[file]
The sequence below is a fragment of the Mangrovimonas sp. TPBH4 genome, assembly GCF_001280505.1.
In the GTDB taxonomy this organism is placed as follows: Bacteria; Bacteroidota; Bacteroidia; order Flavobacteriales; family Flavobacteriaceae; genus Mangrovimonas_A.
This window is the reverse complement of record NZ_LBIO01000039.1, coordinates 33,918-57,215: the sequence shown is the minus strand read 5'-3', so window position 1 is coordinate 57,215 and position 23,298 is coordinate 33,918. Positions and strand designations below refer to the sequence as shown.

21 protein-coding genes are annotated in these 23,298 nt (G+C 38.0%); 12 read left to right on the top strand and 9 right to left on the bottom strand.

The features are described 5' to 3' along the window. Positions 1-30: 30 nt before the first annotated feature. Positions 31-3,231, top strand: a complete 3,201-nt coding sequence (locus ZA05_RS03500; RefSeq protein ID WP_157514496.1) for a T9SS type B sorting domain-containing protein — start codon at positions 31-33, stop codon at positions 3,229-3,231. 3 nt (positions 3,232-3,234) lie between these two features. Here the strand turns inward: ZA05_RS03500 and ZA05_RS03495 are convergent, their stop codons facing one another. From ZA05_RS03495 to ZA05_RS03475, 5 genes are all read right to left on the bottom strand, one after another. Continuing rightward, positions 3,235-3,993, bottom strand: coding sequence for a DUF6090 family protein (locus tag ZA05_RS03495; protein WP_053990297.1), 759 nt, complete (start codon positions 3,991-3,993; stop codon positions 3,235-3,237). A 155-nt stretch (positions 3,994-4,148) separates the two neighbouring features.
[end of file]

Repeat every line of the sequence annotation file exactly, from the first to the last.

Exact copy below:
The sequence below is a fragment of the Mangrovimonas sp. TPBH4 genome, assembly GCF_001280505.1.
In the GTDB taxonomy this organism is placed as follows: Bacteria; Bacteroidota; Bacteroidia; order Flavobacteriales; family Flavobacteriaceae; genus Mangrovimonas_A.
This window is the reverse complement of record NZ_LBIO01000039.1, coordinates 33,918-57,215: the sequence shown is the minus strand read 5'-3', so window position 1 is coordinate 57,215 and position 23,298 is coordinate 33,918. Positions and strand designations below refer to the sequence as shown.

21 protein-coding genes are annotated in these 23,298 nt (G+C 38.0%); 12 read left to right on the top strand and 9 right to left on the bottom strand.

The features are described 5' to 3' along the window. Positions 1-30: 30 nt before the first annotated feature. Positions 31-3,231, top strand: a complete 3,201-nt coding sequence (locus ZA05_RS03500; RefSeq protein ID WP_157514496.1) for a T9SS type B sorting domain-containing protein — start codon at positions 31-33, stop codon at positions 3,229-3,231. 3 nt (positions 3,232-3,234) lie between these two features. Here the strand turns inward: ZA05_RS03500 and ZA05_RS03495 are convergent, their stop codons facing one another. From ZA05_RS03495 to ZA05_RS03475, 5 genes are all read right to left on the bottom strand, one after another. Continuing rightward, positions 3,235-3,993, bottom strand: coding sequence for a DUF6090 family protein (locus tag ZA05_RS03495; protein WP_053990297.1), 759 nt, complete (start codon positions 3,991-3,993; stop codon positions 3,235-3,237). A 155-nt stretch (positions 3,994-4,148) separates the two neighbouring features.